Attorney General Jeff Sessions could have testified privately before the Senate Select Committee on Intelligence today about his ties to Russia. Instead, he chose to speak in an open hearing, streamed and broadcast live.
The most straightforward explanation for that choice is that Sessions wants to publicly deny the newest and most incendiary allegation against him: that Sessions met with Russian ambassador Sergey Kislyak on three different occasions during the 2016 presidential campaign, and failed to admit to any of them during his confirmation hearings.
But there’s another reason: Sessions is a member of the Donald Trump administration (who, according to recent reporting, needs to curry favor with the boss). And Donald Trump really, really hates it when his people aren’t out there defending him on television.
If defending Trump is Sessions’s first task during the afternoon hearing, his second is defending himself. Somehow, Trump’s Russia problem has become Sessions’s Russia problem — and vice versa.
Senators are expected to press the attorney general on the latest Kislyak allegations. Sessions will also likely face questions on his ambiguous recusal from his department’s Russia investigation, and on its independence from Trump.
In his testimony, Sessions has the opportunity to repair his relationship with Trump or to clear the cloud of misconduct over his treatment of the Russia investigation. He almost certainly can’t do both at once.
Help yourself, or help your boss? It’s a brutal — and surprising — dilemma for one of the early architects of the Trump agenda, who until recently has been rewarded for his loyalty.
Sessions met with the Russian ambassador and then denied it. But how many times?
Jeff Sessions was a staunch Donald Trump ally back when most of the Republican Party was still hoping Trump would go away.
It made sense: Trump had found surprising success in the presidential primary by taking a hard line on immigration, terrorism and public disorder, the very issues Sessions had made a name for himself on (but few allies) over his career in the Senate. Sessions, for his part, helped fill in the policy gaps for a candidate who didn’t trouble himself much with the details: His staff went to Trump’s campaign (and later transition and administration) to work on policy, and Sessions himself was the official head of Trump’s policy shop.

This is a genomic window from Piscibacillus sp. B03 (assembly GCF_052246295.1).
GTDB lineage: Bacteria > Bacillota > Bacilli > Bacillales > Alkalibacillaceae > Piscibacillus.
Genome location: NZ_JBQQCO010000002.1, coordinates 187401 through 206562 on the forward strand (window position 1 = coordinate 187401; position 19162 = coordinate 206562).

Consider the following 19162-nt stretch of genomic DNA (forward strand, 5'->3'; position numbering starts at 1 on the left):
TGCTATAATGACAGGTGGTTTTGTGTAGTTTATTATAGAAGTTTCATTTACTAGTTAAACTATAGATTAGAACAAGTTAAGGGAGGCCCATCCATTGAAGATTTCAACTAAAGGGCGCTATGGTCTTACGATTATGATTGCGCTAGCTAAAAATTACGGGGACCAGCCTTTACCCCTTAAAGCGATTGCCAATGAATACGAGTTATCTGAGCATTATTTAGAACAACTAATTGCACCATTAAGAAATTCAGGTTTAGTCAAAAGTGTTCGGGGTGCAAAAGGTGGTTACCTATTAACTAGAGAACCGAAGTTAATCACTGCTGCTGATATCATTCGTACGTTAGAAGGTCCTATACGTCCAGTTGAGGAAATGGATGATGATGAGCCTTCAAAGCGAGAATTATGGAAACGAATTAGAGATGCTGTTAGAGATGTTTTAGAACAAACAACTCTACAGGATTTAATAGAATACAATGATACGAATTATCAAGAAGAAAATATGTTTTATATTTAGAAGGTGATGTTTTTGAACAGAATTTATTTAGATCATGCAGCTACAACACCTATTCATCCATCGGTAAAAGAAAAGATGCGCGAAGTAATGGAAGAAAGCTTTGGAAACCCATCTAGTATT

When Trump nominated Sessions to serve as his attorney general after the election, he wasn’t just naming the official who’d be most important to carrying out his domestic-policy agenda (which was much more administrative than legislative when it came to immigration and criminal justice). He was naming someone who’d managed to enter his inner circle of most trusted advisers — the only person who appeared to move with full comfort in both Washington and Trumpworld.
The bromance wouldn’t last. But on January 10, Sessions stood before the Senate Judiciary Committee for his confirmation hearing as perhaps the Trump administration's most crucial appointee — and one of those least tainted by the questions of competence and integrity that had dogged many of Trump’s other advisers.
That’s when the trouble began.
Sen. Al Franken (D-MN) asked Sessions: "If there was any evidence that anyone affiliated with the Trump campaign communicated with the Russian government in the course of this campaign, what would you do?”
Sessions replied, “I'm not aware of any of those activities. I have been called a surrogate at a time or two in that campaign and I did not have communications with the Russians.”
That answer was consistent with what Sessions told Sen. Patrick Leahy (D-VT) in a written questionnaire completed before the hearing; Leahy asked if Sessions had “been in contact with anyone connected to any part of the Russian government about the 2016 election” and Sessions simply replied “no.” And it was consistent with Sessions’s security clearance form, which hadn’t documented any meetings with Russian officials.
None of those answers appear to have been true.
In March, the Washington Post reported that Sessions had met twice during the 2016 campaign with Russian Ambassador to the US Sergey Kislyak — once in June and once in September. (No other members of the Senate Armed Services Committee reported meeting Kislyak in 2016, according to the Post.)
While Sessions maintained that he hadn’t met Kislyak or anyone “to discuss issues of the campaign,” that didn’t quite cover his January protestation to Franken that “I did not have communications with the Russians.”
Under pressure from many Democrats and a few Republicans, Sessions announced he would recuse himself from the ongoing FBI investigation into contacts between Trump campaign officials and the Russian government. He maintained, however, that those two meetings were his only contacts with Kislyak: “I don't recall having met him before those two meetings,” he told a reporter during his recusal press conference.
But that might not be true either.
Did Sessions perjure himself by covering up not two meetings, but three?
Here’s what we know: On the night of April 27, 2016, both Sessions and Kislyak attended a foreign policy speech given by Donald Trump at the Mayflower Hotel in DC. Both of them attended a VIP reception before the speech.